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Scuba Diving in East Timor

Long known for political unrest, this small Southeast Asian nation is an undiscovered gem with it comes to scuba diving.

East Timor, also called Timor-Leste, may not pop to mind when you think of diving, but perhaps it should. Occupying the eastern half of Timor Island, the now-independent country is well-known for political strife beginning in the 1970s, when colonizer Portugal pulled out of the country. Within days, Indonesia invaded, and practiced a brutal military campaign of suppression until Timor-Leste finally gained independence in 2002. Despite some political unrest since then, the country is safe for travelers who exercise common-sense precautions.

When it comes to scuba diving in East Timor, visitors will be rewarded with warm waters, good visibility and muck diving. There’s also surprisingly spectacular shore diving — there really is something for everyone in this largely unknown dive haven. The atmosphere is safe and relaxed while also feeling quite different from back home. The dive resort was comfortable yet rustic.

Getting to East Timor

The small country of East Timor, now commonly called Timor-Leste, is situated on the eastern side of a shared island with Indonesia, 435 miles (700 km) off the north coast of Australia. Portuguese influences still strongly affect the one-million-plus locals, and various Christian religious landmarks are common, with over 96 percent of the population identifying as Catholic. The easiest way to reach the capital, Dili, is via a one-hour flight from Darwin, Australia. A visa is granted upon arrival for $20 US, but be sure to exchange your currency in Australia before leaving, as there are no facilities before immigration. The costs associated with in-country travel and diving are quite affordable and a welcome break from more-expensive dive destinations.

Meals typically cost less than $8 at local, waterfront restaurants. You can usually hire a local taxi for a similar price. Visit remote areas in small groups or on tours. You’ll struggle to find public transportation. If your main desire on your visit to Timor-Leste is to go diving, the easiest option is to stay at one of the dive shops/resorts. These will be able to take you to the best shore-diving and boat diving sites around, while also providing a comfortable, safe spot to recharge at the end of an amazing day of diving.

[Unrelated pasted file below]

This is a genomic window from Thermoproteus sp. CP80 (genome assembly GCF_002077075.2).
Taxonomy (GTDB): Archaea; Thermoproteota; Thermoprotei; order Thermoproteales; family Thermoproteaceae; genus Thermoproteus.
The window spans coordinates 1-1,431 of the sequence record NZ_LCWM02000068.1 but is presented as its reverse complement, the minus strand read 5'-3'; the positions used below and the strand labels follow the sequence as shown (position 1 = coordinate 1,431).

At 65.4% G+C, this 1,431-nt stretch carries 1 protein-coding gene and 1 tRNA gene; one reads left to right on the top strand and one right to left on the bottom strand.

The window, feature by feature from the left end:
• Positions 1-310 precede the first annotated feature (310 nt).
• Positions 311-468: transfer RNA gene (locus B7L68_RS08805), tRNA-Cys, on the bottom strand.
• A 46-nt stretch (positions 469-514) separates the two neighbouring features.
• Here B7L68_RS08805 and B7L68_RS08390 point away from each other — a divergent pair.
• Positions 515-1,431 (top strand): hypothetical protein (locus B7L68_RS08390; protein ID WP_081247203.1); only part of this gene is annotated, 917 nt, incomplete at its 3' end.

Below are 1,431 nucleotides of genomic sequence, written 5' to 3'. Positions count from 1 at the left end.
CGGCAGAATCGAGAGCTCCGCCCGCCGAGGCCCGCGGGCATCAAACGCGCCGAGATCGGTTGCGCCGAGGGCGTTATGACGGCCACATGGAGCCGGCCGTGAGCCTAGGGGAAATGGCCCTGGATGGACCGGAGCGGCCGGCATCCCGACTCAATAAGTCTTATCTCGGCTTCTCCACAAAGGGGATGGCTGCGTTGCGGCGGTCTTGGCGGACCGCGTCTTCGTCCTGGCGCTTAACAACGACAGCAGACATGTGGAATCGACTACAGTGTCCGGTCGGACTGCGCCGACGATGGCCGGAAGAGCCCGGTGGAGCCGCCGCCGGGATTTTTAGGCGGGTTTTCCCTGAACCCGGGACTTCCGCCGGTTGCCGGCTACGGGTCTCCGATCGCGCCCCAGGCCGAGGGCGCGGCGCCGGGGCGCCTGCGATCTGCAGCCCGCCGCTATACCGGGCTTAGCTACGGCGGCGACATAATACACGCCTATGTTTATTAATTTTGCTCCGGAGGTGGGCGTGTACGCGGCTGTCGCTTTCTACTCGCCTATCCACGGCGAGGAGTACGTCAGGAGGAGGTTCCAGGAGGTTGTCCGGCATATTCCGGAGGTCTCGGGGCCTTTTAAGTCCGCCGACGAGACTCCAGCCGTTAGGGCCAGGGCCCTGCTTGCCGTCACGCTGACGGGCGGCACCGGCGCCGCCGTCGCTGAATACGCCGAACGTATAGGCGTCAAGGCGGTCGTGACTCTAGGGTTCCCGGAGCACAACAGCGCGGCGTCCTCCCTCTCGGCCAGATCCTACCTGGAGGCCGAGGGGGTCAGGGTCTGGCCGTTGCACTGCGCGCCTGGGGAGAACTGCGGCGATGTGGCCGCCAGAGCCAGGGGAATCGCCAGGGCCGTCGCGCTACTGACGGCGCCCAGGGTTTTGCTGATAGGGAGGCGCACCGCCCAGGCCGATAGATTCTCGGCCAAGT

Scuba Diving in East Timor

Atauro Island is about two hours from the Timorese capital of Dili and is a must for any visitor. The waters around the island offer some beautiful boat-diving opportunities. Vast coral gardens abound in the shallows and slope off into a huge drop that plummets thousands of feet into the ocean’s abyss. Plentiful angelfish and butterflyfish swim around the soft corals and sizeable hard table corals. You may even run into the odd humphead parrotfish or two. You can organize your transportation to Atauro through Dive Timor Lorosae in Dili. They will assist you in getting to, and diving with Barry’s Place. Get ready for a technology-free experience, however, as power is limited and outside contact is almost impossible. Make sure to charge those camera batteries before you go.

The shore diving around Dili is top quality. A surprise awaits as you wade into the water across rocky beaches on your first shore dive, not knowing what to expect. At a depth of only seven feet (two meters), hard corals and schools of fish begin to appear, spread out before you as far as the great visibility allows. As you make your way deeper, a vast reef opens up right off the beach. The depth can plummet very sharply, but the top of the reef wall stays shallow, starting at 33 feet (10 m) and sloping down into the depths.

Muck Diving

Another highlight of Timorese waters is the muck diving, wherein you’ll poke around in the sandy, murky depths looking for nature’s more unusual creatures. Anglerfish, with their strange feet and deadly lures, stalk through the coral; mantis shrimp get ready to release dangerous punches on unsuspecting prey; and ghost pipefish hide eerily among the sea grass. One particular site, Tosi Tulu, holds examples of most of Timor’s great macro/muck diving. With scattered pieces of artificial reef running down the incline, you bounce between them, encountering various strange, but beautiful, ocean creatures along the way.

If you’re looking for an off-the-beaten-track dive destination, you won’t do better than Timor-Leste. Boasting not only great diving, but also friendly, welcoming people, now is the time to visit — before the rest of the dive-world catches on.